University of Central Missouri planning ahead for budget cuts

By Nicole Cooke - [email protected]

Colleges and universities across the state are working to figure out how to cut costs after Gov. Eric Greitens announced a budget cut to higher education last week, including the University of Central Missouri in Warrensburg.

Greitens cut more than $146 million in spending from the budget, including close to $68 million in core funding for public universities and community colleges. About $4.1 million is being withheld from UCM’s Fiscal Year 2017 budget, according to Assistant Director of University Relations Jeff Murphy, which he said is about 8 percent of the institution’s state funding.

Greitens said the cuts are necessary because of lower-than-expected tax revenues and rising costs in Medicaid and other programs.

UCM President Charles Ambrose told local media Friday morning that the university budget operates on about 65 percent tuition and 35 percent state funding each year, which just a few years ago was the opposite.

He noted that UCM has the lowest tuition in the state, thanks to minimal tuition increases over the last six years — there were no increases during three of those years and the other three had increases of 2 percent or less to account for inflation. With these new budget cuts, and the possibility of the cuts carrying over into Fiscal Year 2018, Ambrose didn’t give a firm answer on future tuition increases but didn’t rule out the possibility.

“If in fact you’re going to have significant divestment from the state in appropriations, the first place and probably the only place institutions could go on the revenue side to make it up is tuition,” Ambrose said. “We’re going to attempt not to do that at a level that will disrupt our students’ ability to afford UCM and pay for UCM as absolutely best we can.”

With many of the questions asked, Ambrose said specific decisions are still up in the air, as UCM is looking toward long-term needs as Greitens soon presents his proposed FY18 budget.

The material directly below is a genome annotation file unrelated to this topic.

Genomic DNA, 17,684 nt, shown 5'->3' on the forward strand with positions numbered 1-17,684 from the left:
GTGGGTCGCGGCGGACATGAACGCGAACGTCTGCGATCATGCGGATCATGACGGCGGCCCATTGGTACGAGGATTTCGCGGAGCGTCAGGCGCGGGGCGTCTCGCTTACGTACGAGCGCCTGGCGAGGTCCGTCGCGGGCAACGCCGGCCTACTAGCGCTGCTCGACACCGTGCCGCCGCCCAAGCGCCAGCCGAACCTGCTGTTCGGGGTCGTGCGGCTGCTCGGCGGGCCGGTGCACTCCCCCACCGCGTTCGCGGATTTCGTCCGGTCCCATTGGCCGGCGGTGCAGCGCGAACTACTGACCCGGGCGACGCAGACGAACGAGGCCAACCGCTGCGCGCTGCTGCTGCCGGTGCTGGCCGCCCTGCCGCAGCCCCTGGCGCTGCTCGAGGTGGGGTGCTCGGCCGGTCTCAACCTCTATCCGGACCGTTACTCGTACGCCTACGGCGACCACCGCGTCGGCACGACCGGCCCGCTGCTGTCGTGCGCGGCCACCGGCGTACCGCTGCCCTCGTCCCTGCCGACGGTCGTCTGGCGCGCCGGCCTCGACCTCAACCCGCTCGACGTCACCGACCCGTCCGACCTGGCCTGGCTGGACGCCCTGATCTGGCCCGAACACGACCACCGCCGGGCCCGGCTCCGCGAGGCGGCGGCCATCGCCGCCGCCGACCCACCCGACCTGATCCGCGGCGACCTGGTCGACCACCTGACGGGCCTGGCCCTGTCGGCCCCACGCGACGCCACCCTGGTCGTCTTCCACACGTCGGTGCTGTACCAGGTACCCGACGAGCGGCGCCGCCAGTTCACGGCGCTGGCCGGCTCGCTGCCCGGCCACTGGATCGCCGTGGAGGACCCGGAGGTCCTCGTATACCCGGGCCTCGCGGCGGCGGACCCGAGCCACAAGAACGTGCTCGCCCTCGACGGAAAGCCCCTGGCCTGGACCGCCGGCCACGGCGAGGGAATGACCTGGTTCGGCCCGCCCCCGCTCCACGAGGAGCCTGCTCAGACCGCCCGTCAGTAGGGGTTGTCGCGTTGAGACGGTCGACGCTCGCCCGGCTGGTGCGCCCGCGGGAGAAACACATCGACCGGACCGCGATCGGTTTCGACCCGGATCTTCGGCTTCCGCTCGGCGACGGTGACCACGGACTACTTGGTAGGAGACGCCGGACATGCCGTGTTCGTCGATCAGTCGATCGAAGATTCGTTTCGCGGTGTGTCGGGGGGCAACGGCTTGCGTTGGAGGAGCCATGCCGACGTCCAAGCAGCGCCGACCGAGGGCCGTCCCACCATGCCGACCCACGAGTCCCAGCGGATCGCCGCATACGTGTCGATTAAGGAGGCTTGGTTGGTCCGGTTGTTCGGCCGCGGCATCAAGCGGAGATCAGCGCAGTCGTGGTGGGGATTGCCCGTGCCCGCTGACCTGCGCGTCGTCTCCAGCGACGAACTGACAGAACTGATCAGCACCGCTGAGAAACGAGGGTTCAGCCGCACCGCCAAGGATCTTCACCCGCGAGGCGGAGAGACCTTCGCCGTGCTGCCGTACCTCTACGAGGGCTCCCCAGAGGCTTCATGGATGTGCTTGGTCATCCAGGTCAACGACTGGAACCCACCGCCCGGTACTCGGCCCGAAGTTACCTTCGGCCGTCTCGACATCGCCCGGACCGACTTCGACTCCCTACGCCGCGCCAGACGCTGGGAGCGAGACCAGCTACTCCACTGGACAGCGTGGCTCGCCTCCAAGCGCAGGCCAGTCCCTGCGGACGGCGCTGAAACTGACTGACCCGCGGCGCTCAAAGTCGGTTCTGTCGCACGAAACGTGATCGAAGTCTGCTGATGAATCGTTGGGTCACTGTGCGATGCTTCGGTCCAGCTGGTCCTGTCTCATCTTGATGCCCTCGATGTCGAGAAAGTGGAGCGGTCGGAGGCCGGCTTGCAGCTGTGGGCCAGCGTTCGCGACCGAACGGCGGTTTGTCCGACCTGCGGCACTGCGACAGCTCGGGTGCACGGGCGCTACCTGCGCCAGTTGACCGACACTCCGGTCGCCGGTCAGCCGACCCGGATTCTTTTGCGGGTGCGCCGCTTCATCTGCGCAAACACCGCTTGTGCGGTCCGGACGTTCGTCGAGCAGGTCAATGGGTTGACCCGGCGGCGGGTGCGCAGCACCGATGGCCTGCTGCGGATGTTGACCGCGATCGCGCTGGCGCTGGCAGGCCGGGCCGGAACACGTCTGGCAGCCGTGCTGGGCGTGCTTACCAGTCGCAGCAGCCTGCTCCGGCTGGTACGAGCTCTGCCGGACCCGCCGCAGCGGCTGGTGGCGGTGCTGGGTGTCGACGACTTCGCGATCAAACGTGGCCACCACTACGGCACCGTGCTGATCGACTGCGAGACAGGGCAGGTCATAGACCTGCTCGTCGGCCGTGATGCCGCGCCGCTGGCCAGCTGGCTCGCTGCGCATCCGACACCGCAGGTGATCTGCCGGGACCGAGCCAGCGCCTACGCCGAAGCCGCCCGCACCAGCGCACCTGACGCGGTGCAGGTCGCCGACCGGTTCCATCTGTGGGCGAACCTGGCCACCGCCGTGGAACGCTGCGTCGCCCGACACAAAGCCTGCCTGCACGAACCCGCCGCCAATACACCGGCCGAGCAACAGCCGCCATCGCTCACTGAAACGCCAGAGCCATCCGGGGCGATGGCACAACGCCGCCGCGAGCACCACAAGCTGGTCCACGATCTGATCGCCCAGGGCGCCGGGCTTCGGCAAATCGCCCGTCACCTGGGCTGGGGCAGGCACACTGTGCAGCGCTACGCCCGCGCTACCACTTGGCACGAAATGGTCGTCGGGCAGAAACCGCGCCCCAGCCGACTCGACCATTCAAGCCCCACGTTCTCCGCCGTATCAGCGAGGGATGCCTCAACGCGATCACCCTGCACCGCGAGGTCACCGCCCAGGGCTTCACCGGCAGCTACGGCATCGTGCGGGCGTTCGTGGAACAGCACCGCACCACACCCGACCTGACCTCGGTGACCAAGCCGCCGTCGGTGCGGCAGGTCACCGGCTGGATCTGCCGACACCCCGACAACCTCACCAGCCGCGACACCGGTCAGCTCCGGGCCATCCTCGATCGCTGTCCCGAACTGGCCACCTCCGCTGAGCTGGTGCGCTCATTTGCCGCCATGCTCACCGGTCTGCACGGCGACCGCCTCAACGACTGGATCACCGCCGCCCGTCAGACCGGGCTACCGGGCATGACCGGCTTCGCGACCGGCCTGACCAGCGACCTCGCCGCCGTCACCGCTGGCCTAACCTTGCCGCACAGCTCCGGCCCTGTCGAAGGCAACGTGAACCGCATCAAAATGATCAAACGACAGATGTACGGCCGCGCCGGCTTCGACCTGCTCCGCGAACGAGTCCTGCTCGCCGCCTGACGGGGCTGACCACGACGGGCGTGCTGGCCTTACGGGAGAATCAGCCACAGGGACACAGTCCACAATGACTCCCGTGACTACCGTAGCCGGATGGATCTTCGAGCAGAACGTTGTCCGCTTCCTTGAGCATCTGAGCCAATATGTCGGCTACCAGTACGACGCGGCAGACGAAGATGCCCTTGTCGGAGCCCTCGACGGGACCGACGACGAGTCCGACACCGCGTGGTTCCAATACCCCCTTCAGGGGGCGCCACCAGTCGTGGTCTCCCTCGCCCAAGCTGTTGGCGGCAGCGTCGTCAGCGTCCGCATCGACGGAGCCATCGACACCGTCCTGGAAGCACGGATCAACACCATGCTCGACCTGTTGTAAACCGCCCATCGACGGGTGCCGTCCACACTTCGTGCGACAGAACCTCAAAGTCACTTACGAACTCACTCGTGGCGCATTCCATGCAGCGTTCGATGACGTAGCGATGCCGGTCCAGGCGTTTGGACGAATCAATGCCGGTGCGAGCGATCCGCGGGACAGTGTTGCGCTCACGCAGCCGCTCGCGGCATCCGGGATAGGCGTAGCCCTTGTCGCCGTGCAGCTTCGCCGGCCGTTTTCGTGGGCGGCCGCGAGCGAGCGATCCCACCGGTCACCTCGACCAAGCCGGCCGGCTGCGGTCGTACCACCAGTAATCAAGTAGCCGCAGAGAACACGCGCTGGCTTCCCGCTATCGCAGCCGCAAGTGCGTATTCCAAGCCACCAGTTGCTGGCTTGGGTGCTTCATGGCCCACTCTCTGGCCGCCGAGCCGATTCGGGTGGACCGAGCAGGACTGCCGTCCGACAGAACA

Ambrose said he is anticipating there will be a hiring freeze through the end of the semester, as the school has several open positions, but that personnel cuts are not expected at this time. He said fee increases and program cuts are possible, but nothing has been decided. Capital improvements are also on hold.

“There’s certain steps for capital projects that we’ve not obligated ourselves to that we’ll probably delay until we know where the bottom is going to be,” Ambrose said. “… We’re really fortunate to have reserves, but we don’t want to spend capital out of those reserves until we know what our reliance is going to be to bridge to where we’re headed.”

Ambrose said he recently met with UCM Foundation leadership to discuss the anticipated lower funds.

“Our Foundation board committed to us the energy to put our fundraising focus at an all-new level, primarily driving it toward students and more particularly students with need to make certain if we do have to increase tuition, we will have an equal level of private support to help offset for those students who need it the most,” Ambrose announced.

Separate from state budget cuts, Ambrose said UCM is also concerned with its large population of international students, primarily from India, being able to get student visas to study in the United States.

“If you listen to what could be possible, there have been the threat of proposals to eliminate the H1B visa, which wouldn’t be a question if students wanted to come or not, they would not be allowed,” Ambrose said. “… This even threat of taking away the H1B has sent a lot of students to Canada.”

Ambrose said in new international students, UCM is expecting a 50 to 60 percent loss, which equates to about 5 percent of the entire UCM student population.

With both the withholds and possibility of less international students, Ambrose said UCM is facing “the perfect storm.”

“If it was just the withholds and we could maintain the enrollment, or if it was the enrollment and we didn’t have the withholds, fiscally we could reshape and resize without too much significant rethink,” he said.

By Nicole Cooke

[email protected]

Nicole Cooke can be reached at 660-530-0138 or on Twitter @NicoleRCooke.

Nicole Cooke can be reached at 660-530-0138 or on Twitter @NicoleRCooke.

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